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All good advice. As a part-time assistant guide for 2 years (while in grad school), I don't remember ever getting tipped. My wife was tipped $1200 (for 7-8 hunters) for cooking in elk camp in Wyoming for a week==Paid for my deer hunt at the same ranch.

Personally, I rewarded packers, assistants (those who actually worked with me), cooks, etc. If someone went back in and packed my deer, I'd usually give him $25-30. $50 for an elk. $20-30 a day for assistants (who worked with me). $100 or so to head guide (unless he worked with me). A really successful trip, or lots of extra work meant more of a tip. BTW: Those are "tips" on top of any fees.
 

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I've given gifts as well as cash; when giving cash the total amount has averaged around 10% of the hunt.
 

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I always leave my decision until the dust has settled. Only once have I driven out of a hunt camp and not left a tip. That was not because I didn't get the service I paid for (lot of $s) but as we came out of our cottage to go to our car the whole staff were lined up shoulder to shoulder in front of the car and if they had their hands out it would not have been more blatant. They got zilch as a result. My tips to guides back in the late 80s and early 90s to guides and staff in Poland, exceeded a months wages for them but they earned it. When I was guiding/outfitting, told clients I did not accept tips, other than to try harder :) They were already paying me to do just that.
Some of our pheasant shooting days here, the organisers state x amount to the keeper as a tip. I never comply, tips are my decision and last season I had experiences where on one occasion I would have expected a tip from the keeper, to where I had a great day and gave a larger gratuity as a result.

This is 15yrs old but a subject which needs airing occasionally for new members.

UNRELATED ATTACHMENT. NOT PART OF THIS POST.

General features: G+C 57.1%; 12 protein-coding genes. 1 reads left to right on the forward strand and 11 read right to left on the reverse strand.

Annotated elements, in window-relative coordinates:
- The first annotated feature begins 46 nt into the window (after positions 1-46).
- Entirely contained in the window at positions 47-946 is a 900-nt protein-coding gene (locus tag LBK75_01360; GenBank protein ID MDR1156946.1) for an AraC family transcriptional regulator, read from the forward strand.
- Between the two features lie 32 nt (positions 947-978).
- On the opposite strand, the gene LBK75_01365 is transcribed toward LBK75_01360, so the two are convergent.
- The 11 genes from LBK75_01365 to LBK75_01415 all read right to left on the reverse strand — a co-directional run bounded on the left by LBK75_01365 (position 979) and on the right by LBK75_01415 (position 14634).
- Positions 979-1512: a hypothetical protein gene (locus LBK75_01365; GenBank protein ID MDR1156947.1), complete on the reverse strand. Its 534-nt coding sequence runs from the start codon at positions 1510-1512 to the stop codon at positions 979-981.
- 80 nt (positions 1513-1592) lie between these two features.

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Tips are earned. To Insure Proper Service. If a guide does his job 10% is standard. Extraordinary service would call for more.
 

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I have never been a client/ hunter.but have worked as a Big game Guide quite a bit. I am getting a little old now but a 10 day spike camp hunt was arduous, up long before the hunter gathering horses (in spike camps there were no wranglers) many times cooked breakfast and a meal at the end. A young energetic guide puts alot of miles on and he better be handy around stock. I loved it when I was young and would do 4 -10 day hunts like this in the fall. I had some great hunters in those days and many tipped and some didn't - after a successful hunts . Sometimes hunters could be a little...temperamental and difficult and frankly ,no way to satisfy them....I had lots of great hunters though. 10% sounds reasonable to me.
 

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I got more tip from bass fishermen than elk hunters, but its much easier to guide a fisherman to a ten pound bass than it is to find a bull elk for your client to miss. (it happens).
 

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When I first started going on guided hunting trips, I had a tough time getting information as to how much of a tip is appropriate. The outfitters who gave me an answer suggested 10% for their guides. It should not depend on the size of the animal taken or even if one is taken, but on the effort put in by the guide. I've tipped a few guides on unsuccessful hunts (no game shot) more then some who were lazy on hunts where trophy animals were taken.
 

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its much easier to guide a fisherman to a ten pound bass than it is to find a bull elk for your client to miss. (it happens).
NO!!! :eek: Say it ain't SO!!!

I've heard 10% as well.

RJ
 

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I'm one of those people that seldom tip. Why? You paid for a trip and a pretty good price at that. If your happy and plan on coming back, let the outfitter pay the tip, the guy brought in repete business. If the outfitter is the guide also, figure a tip into the cost. What would make you think the guy earned extra for providing you with what you paid to get? I don't go on guided hunt's, out of my income level but then if they were I guess a $500 tip is nothing? Don't believe in tipping unless something extra and very special happens. How much do you tip the worker at the tire shop for fixing your flat?